MV & EE: Root/Void

MV & EE are Matt Valentine and Erika Elder –a dynamic duo from Vermont whose music is radically multifaceted. Packed with a variety of genres and inspirations, it’s a bit much to take in at first sometimes but can quickly level out. Their newest album, Root/Void is both appropriately modern and somehow still distinct. It’s a special kind of listen.

Root/Void is introspective, ambient, string-laden, and in some respects, absolutely solid. Honest and out of the way –the degree of ambience makes MV & EE’s latest a bit more of a ‘background music’ kind of album, but I’d push the issue that the soundscapes that the duo do build are seriously sweet.

The opening track, “Love Lemma > Herb Slang” is honestly a bit of a hodgepodge and made me raise a seriously skeptical eyebrow. MV & EE take on a bit of an Eastern style –almost raga. The vocals are a painful drone in the distance across a slew of string and percussive instruments. The song is chaotic and a bit of an auditory miasma. Nauseating but trance inducing. After the half way point, the song begins to shape up with more structured melodies –which leads to a proper segue into track two.

“Much Obliged” sets Root/Void straight and makes way for the rest of the album to come together. MV & EE become more coherent in some respects. The string lines take on a folk atmosphere and to some extent those droned out vocals match. It’s smoother and easier to digest. That trance inducing-ness begins to fade in exchange for some more conflicting melodies, but the more clearly distinct lines make the song more listenable.

This sort of back and forth, penta-pendulum swing of; ambient, noise, folk, east, and that garagey-slacker styled punk (primarily in the vocal lines) –it all continues on throughout the album. What was interesting at first becomes both dizzying and predictable. If you spin in a circle a hundred times, you could probably predict that one more spin would make you even dizzier –and in the same way MV & EE’s music works the same. You can listen to one track or all eight and if you push yourself to listen to some more, you can predict that you’ll want to go do the dishes instead.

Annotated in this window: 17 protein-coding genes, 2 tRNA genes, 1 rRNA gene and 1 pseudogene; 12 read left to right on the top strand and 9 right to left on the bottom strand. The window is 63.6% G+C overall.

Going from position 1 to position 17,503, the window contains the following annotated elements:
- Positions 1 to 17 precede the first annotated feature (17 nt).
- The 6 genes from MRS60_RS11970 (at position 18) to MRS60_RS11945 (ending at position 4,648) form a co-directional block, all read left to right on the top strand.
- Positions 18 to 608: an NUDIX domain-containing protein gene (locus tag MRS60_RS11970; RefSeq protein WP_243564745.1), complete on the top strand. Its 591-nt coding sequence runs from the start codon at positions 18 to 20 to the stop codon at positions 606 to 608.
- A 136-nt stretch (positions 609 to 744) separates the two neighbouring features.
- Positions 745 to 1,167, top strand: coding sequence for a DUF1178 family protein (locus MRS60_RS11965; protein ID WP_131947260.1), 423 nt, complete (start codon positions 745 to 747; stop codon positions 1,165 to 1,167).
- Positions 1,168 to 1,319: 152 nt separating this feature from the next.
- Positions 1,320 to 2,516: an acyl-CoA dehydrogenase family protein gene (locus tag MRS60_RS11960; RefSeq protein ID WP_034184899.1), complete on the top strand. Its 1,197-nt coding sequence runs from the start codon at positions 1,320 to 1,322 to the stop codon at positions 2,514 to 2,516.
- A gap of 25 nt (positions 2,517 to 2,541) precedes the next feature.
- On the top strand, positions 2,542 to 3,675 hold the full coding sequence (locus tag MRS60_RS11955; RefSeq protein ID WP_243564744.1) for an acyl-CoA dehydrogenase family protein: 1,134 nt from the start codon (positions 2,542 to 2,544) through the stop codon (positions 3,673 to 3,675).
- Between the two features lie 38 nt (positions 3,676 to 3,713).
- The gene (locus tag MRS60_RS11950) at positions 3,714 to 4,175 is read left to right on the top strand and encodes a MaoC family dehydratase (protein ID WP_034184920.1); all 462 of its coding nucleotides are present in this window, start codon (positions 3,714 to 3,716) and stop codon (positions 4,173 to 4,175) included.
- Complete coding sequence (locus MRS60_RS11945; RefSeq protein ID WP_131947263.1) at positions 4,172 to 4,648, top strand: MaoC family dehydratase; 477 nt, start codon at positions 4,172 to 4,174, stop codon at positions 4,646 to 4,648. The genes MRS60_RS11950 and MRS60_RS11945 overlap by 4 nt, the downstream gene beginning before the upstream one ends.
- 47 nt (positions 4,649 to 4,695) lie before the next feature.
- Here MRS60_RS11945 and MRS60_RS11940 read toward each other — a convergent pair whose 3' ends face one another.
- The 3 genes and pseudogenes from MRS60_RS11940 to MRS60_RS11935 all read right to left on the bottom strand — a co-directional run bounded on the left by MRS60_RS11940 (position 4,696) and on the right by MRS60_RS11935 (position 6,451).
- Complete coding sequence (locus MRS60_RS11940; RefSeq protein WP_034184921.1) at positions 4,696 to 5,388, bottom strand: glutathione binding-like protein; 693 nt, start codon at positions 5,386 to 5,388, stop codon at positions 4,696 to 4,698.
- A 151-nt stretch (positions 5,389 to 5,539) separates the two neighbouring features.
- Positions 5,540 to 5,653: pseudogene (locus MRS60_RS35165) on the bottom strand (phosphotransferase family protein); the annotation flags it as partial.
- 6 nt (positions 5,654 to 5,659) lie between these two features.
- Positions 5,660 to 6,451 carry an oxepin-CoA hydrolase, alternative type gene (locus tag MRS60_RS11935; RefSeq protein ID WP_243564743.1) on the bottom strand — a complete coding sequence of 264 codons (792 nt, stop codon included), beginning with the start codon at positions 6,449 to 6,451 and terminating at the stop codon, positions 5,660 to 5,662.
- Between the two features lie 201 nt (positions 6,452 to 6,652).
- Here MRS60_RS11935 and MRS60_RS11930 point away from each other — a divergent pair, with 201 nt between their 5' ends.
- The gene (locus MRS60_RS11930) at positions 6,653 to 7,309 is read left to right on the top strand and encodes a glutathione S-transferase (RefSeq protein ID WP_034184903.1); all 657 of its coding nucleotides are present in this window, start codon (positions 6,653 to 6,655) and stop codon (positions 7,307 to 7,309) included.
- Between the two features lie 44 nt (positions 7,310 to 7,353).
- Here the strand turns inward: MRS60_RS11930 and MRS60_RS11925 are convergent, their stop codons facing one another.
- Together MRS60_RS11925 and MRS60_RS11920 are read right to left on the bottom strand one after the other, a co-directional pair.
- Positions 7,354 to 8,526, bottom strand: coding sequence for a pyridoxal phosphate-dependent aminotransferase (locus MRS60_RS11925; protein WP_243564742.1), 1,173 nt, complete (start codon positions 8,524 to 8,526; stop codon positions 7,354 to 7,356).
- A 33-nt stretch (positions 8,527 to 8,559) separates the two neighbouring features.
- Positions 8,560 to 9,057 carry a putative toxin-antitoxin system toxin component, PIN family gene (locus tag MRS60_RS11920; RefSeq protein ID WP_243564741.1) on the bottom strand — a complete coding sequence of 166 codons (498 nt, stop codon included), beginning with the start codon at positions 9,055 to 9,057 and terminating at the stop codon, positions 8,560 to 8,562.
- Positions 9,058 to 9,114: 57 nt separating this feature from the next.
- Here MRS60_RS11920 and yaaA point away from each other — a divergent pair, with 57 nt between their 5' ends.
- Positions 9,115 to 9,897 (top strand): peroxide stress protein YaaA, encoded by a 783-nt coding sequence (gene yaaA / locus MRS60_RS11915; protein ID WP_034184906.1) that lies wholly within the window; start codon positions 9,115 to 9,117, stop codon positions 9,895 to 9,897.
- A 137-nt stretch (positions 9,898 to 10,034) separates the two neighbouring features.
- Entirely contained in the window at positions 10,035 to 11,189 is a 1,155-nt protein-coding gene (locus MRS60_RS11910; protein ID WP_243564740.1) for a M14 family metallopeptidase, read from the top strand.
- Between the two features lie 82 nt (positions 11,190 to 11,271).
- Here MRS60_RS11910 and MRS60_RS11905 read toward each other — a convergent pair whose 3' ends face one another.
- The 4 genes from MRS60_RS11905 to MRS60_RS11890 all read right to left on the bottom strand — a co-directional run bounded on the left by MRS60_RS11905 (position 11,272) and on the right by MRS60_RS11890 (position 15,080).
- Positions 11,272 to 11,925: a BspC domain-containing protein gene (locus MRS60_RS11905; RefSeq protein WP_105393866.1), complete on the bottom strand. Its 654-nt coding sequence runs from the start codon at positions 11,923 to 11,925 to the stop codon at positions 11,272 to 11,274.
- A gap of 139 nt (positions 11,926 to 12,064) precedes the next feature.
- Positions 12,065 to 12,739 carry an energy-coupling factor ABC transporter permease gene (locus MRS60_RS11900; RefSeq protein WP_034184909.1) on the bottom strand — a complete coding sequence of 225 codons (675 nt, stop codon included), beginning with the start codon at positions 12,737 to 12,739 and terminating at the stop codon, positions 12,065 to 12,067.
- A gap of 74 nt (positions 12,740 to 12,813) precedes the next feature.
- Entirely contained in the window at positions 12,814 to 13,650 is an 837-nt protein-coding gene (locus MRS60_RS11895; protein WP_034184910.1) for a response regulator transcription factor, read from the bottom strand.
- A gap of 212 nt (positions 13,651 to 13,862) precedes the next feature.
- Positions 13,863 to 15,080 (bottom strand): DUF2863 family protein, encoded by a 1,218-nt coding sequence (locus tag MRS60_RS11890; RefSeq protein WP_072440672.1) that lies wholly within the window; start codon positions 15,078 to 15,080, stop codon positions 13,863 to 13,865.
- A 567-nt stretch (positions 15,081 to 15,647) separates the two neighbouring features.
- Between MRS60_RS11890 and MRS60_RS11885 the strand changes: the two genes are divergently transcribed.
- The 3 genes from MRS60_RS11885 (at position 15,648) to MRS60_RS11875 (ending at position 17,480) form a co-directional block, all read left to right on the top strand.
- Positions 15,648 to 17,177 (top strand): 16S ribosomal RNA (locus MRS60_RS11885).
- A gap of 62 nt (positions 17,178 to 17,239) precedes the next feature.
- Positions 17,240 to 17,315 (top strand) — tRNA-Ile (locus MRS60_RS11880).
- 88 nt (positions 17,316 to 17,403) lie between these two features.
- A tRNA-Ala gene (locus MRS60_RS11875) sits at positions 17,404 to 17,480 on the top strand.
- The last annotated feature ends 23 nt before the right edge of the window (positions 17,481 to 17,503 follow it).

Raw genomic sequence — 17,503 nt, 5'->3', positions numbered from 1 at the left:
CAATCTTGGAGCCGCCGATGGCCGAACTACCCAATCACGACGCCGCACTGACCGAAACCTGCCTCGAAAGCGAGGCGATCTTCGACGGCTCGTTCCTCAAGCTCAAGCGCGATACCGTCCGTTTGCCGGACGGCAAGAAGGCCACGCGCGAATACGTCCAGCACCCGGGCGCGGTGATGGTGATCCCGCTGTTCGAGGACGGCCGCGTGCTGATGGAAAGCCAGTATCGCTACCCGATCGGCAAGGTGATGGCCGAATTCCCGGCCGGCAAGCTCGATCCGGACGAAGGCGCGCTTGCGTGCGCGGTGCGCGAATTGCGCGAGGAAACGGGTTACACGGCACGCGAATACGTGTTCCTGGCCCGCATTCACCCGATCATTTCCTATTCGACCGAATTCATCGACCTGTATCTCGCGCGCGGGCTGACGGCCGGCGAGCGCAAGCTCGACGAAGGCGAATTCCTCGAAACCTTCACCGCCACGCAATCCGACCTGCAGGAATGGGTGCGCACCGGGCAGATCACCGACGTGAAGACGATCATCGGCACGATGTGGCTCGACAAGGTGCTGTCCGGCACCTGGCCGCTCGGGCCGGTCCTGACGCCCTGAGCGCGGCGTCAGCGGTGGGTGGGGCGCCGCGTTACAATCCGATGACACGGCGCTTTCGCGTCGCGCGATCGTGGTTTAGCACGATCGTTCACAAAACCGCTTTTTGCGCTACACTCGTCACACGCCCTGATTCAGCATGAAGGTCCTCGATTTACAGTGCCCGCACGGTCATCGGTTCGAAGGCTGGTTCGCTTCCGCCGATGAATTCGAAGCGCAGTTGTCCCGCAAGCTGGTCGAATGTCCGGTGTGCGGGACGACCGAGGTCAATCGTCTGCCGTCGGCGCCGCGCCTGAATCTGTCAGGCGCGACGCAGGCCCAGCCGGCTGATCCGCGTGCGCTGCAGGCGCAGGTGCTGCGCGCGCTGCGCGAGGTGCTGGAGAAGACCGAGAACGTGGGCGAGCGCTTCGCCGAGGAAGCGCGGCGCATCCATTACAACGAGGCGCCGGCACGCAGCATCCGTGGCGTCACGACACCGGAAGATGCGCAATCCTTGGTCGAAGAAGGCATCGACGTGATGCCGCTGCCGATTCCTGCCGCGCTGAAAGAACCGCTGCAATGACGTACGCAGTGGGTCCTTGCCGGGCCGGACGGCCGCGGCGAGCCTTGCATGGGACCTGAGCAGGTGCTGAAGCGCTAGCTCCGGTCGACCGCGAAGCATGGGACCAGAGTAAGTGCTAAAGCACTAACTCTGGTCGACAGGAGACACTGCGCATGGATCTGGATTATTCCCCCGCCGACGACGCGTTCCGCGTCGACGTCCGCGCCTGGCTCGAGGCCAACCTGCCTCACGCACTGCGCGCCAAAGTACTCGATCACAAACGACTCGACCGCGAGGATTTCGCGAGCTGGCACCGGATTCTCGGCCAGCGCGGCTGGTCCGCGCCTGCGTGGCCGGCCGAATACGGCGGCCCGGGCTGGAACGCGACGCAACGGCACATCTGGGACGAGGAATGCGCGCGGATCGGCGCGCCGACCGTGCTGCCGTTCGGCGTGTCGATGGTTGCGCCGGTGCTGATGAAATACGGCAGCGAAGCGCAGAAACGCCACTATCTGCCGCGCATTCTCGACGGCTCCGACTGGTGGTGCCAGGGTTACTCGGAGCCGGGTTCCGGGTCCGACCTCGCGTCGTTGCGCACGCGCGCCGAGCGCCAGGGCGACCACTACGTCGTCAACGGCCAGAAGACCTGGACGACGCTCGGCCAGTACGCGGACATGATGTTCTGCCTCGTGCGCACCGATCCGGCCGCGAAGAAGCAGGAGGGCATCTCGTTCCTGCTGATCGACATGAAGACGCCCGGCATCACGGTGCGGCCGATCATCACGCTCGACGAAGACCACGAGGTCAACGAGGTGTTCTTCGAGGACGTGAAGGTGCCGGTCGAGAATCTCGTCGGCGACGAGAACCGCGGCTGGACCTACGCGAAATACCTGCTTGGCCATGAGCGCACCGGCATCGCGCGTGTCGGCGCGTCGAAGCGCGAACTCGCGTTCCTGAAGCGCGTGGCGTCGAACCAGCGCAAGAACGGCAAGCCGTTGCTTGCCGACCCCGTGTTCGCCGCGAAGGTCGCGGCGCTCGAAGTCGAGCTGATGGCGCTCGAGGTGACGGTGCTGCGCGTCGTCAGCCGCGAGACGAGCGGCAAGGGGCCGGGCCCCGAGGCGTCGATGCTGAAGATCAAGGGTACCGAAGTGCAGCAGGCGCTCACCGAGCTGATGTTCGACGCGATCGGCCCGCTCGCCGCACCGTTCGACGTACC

But you never decide to really hit ‘pause’ or ‘stop’ or ‘mute’ and that’s what makes Root/Void so redeemably great. The music isn’t too intrusive and it has enough good pieces to the whole. I imagine if some divine force decided to listen to the music of Earth, a singular cacophonic orchestra of every band in the universe, Root/Void may be the result. There’s so many tasty morsels so oddly slapped together. Listen with intent and those ears are going to fall off –meditate instead and suddenly you’ll hear something very neat.

I don’t think it was until I heard, “Feel Alright,” that I decided to restart the album and maybe listen a little more carelessly. If Root/Void is meant to be taken seriously, with a head-bob and careful attention, then something is seriously wrong here. On a looser, more relaxed level, there’s some neat choices at hand. “Feel Alright,” feels like a sequel to all those cheery Summer songs. It’s a perfectly chilled out song for chilled out weather. Easily some of the smartest decisions of percussion and guitar use are made in this track, maybe I’m a fool but it might be gold.

MV & EE made some very interesting music for Root/Void. To be honest, I’m not sure this is something to prescribe so much as say, if you’re having trouble with certain symptoms of musical boredom, jadedness, or a need to rearrange your thoughts on what music might be, Root/Void may be a good jumping off point for you. The duo didn’t do anything spectacular nor did they make anything phenomenal but the abstract soundscapes build upon varieties of sound are refreshingly new. It’s nothing too crazy reconfigured into a crazy format. MV & EE’s Root/Void is curious and inspiring.

Rating: 7.5/10

Leave a Reply